Based in San Miniato, Pisa, Italy, Samuele Matta’s Ghost Factory Records & Arts is an independent label, mail-order, event production and visual art promotion factory that doesn’t limit itself to genres and it seems that the only requirements for the artists are that you should be a creative, engaged and passionate. Run by a quartet of passionate art supporters including Alessandro Biagiotti (booking/production) and Chiara Borredon (promotion), the group has been recently rounded out by Tommaso Marchiani, a talented sculptor and painter, now responsible for the newely established visual arts section with the mission to promote worthy activities in the fields of sculptures, paintings, photographies, videographies, woodcuts, and illustrations. Ghost Factory Records gathers and supports loads of young artists with a solid attitude and it is my pleasure to share our recent interview! I took some time to interrogate Samuele and learn more about the area of Pisa, Ghost factory Records’ releases and the labels’ view on DIY art.
Artwork / Logo by: Elena Jezebel
Hey Samuele! How are you? How’s Pisa doing this Winter? Is it also freezing as hell where you live? :)
Hi Karol, here we are holding it with booze and stitches. This beginning of the year has been very strong in many senses.
I spent a couple of days in La Spezia, Riomaggiore, and Monterosso Al Mare a couple of years ago. I believe it’s not too far from Pisa, right? Tell us more about your closest neighbourhood and its local independent music scene.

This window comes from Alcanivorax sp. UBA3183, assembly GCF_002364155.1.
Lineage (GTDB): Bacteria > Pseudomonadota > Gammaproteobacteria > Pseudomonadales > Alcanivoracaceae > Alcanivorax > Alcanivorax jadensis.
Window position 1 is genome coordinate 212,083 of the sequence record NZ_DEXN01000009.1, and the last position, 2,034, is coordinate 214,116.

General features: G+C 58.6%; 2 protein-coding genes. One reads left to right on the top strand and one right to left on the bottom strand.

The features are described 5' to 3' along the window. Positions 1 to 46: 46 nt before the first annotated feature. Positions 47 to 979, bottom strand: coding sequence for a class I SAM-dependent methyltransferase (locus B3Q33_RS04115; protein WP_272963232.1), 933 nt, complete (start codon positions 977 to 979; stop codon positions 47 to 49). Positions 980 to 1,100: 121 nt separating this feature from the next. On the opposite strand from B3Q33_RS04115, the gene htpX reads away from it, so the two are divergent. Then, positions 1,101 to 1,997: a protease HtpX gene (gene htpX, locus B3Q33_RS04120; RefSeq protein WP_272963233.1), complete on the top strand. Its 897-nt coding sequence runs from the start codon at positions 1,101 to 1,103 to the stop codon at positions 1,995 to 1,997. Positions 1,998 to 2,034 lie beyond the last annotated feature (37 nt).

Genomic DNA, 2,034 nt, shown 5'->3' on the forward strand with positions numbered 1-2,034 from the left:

Oh, great places, you know how to treat you well, don’t you?! Yes, it’s not too far, but it’s way too expensive if you cede to local comforts, so we love to spend the holidays in Livorno, at Sonnino, a free semi-hidden area away from business. This city, Livorno, has a real independent music scene that started with Inconsapevole Records almost 20 years ago, which nowadays has grown a lot of solid young local bands making records and touring around the globe. There is not a proper local scene in Pisa, as the major reference for the west coast area are Inconsapevole and AreaPirata Records, this last based in Massa. Most of the bands are trying to play in this cities simply because it’s where most of the people hang out to see alternative and punk rock shows. Then, away from the coast we have Florence and Prato, where hardcore and metal bands dominate the tuscanian music scene. The main events of our peninsula are used to take place in north Italy because big cities like Milan, Turin, Venice, Bologna are geographically better located in relation with other european coutries, which is very important for a routing plan of a tour. Anyway, Ghost Factory is not based in Pisa City, we are 40 km away in the country side, located in San Miniato, Pisa’s province, which is almost half distance from Florence and Pisa and so, very near to Livorno, but really close to Empoli also known as Empolese Val d’Elsa District where some bands of our roster like SAAT (stoner rock) and 30 MILES (punk rock) are based and where we are trying to build a new alternative music area to connect those cities to each other, like a chain.